This is such bullshit. I read the same article yesterday and then went to watch Matildas show…in the first episode they fly to LA for summer vacations…and well, they fly on first class/business whatever…as Matilda uses her camera to record themselves on plane. And they arrive to a huge beverly hills mansion :D Lol…+ I also read that his eldest got a car in LA when she came to the age when she can start learning driving…so what about not spoiling them and all?

    Its just publicity….

    Plus – where’s all that fortune gonna go? He worked so hard for it, in his words…hes gonna give it away? LOL

    • Jenn says:

      Well Some rich people bestow their all their money on a hospital, library, to research, or for scholarships and etc, what have you.

  17. margie says:

    As a person who had their trust stolen and gambled away by a family member, I hate to hear things like this. But I have a still bitter perspective on things. If I ever have enough to pass on, I will pass it on equally to kids and grandkids. No leaving it to parents to give to them eventually, b/c that is when trouble started for me. I think someone higher up the thread commented that it is very possible to raise kids who aren’t twats whether you have money or not; That’s the parenting part. I also think you only have these people around you for a finite amount of time- enjoy life and let them enjoy life with you. IDK.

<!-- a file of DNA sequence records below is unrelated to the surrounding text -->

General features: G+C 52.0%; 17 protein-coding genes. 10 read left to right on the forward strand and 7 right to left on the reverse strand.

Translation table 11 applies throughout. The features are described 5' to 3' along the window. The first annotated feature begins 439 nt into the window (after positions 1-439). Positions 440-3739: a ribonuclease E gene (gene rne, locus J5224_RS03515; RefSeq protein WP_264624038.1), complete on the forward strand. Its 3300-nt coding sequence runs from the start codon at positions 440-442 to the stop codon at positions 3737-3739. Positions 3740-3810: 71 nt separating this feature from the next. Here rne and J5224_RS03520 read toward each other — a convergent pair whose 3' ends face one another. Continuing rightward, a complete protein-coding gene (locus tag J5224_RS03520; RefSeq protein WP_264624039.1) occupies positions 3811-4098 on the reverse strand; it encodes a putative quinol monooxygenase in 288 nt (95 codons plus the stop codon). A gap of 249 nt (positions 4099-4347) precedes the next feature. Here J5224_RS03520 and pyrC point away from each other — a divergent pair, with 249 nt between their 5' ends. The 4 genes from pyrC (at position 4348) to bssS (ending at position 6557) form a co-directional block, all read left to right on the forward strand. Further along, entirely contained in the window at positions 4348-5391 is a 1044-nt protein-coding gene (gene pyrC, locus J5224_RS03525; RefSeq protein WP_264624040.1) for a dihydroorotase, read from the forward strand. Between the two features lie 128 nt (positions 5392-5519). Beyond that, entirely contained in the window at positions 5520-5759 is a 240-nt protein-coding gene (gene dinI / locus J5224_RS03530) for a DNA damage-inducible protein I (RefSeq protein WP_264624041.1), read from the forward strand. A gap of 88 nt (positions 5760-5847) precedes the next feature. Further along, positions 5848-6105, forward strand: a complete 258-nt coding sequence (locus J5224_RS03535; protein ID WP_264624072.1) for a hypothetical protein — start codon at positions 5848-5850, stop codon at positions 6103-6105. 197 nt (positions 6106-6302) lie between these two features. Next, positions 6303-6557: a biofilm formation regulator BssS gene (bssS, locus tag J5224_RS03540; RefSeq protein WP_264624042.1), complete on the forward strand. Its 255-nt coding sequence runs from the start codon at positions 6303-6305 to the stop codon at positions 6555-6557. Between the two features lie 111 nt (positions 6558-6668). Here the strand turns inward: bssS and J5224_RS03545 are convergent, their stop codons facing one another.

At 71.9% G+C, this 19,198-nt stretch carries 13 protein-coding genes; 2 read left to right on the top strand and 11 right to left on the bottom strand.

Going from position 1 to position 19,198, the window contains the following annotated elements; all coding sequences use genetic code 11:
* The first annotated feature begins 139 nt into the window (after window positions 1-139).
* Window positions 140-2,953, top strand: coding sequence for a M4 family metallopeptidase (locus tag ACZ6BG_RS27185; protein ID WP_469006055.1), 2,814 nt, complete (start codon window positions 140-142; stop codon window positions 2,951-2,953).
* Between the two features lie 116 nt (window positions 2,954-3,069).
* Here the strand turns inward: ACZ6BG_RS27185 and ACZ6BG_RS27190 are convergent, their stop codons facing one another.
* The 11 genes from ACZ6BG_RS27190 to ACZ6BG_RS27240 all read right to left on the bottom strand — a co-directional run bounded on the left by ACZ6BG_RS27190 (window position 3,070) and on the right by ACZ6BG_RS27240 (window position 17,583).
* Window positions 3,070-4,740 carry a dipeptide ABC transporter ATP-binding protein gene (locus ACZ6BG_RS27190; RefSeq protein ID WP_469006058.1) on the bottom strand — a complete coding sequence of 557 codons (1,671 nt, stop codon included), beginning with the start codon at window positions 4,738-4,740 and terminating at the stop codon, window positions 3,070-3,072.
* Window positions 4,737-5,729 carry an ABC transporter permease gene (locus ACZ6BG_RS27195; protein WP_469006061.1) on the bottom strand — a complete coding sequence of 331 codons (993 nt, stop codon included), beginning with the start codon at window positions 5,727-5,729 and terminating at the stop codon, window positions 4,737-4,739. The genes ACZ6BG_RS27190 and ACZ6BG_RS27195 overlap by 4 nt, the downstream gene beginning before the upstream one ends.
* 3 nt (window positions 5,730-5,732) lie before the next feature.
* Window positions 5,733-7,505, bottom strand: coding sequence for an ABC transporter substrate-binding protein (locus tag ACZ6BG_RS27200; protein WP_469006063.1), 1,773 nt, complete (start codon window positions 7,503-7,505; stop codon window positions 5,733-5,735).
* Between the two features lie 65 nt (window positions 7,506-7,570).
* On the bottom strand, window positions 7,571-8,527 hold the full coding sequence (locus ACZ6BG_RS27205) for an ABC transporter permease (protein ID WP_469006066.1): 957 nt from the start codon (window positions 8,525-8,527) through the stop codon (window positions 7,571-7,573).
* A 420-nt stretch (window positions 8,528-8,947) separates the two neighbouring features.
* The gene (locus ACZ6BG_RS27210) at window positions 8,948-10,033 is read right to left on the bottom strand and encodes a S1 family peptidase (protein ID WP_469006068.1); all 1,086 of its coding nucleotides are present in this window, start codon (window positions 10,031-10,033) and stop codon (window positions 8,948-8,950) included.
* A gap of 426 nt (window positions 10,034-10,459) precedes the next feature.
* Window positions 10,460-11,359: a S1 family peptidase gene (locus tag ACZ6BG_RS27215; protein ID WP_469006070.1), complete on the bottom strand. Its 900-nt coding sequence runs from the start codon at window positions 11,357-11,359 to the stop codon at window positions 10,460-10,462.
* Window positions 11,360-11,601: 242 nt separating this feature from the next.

18. Jenn says:

    I think he’s very thoughtful about this .its nice when the rich donate to public institutions of various kinds.

    You truly can’t appreciate that which you don’t earn (at least from what I’ve seen) .

    It’s nice to see some extremely wealthy people think this way and don’t feel that this defrauds their children because I don’t think it does at all.
    Seed money for a flat (or down payment for a house or what have you) is in fact extremely generous and privileged.
    That and simply the hook up/name recognition they have plus education I’m sure Dad is helping hook up, will be quite enough to set them up.
    Good education = earning power.

  19. corporate stepsister says:

    I think on a whole, Gordon is right to do this. HI kids have GOT to learn that they need to think on their feet and learn to see a wider world out there. Kids who expect an inheritance also get mixed up with the wrong types and it’s statistically more likely that those who stand to inherit large fortunes end up getting mixed up with the wrong types and attract the wrong kind of attention.

  20. Lia says:

    Sorry, but this guy sounds like a real a$$hole. If he raised his children right, they would know how to be productive, kind, thoughtful and giving adults before the money made its way to them. Is he too “busy” and lazy to take the time to raise them properly? I can’t imagine having that kind of money and NOT sharing some of it with my children. What a jerk.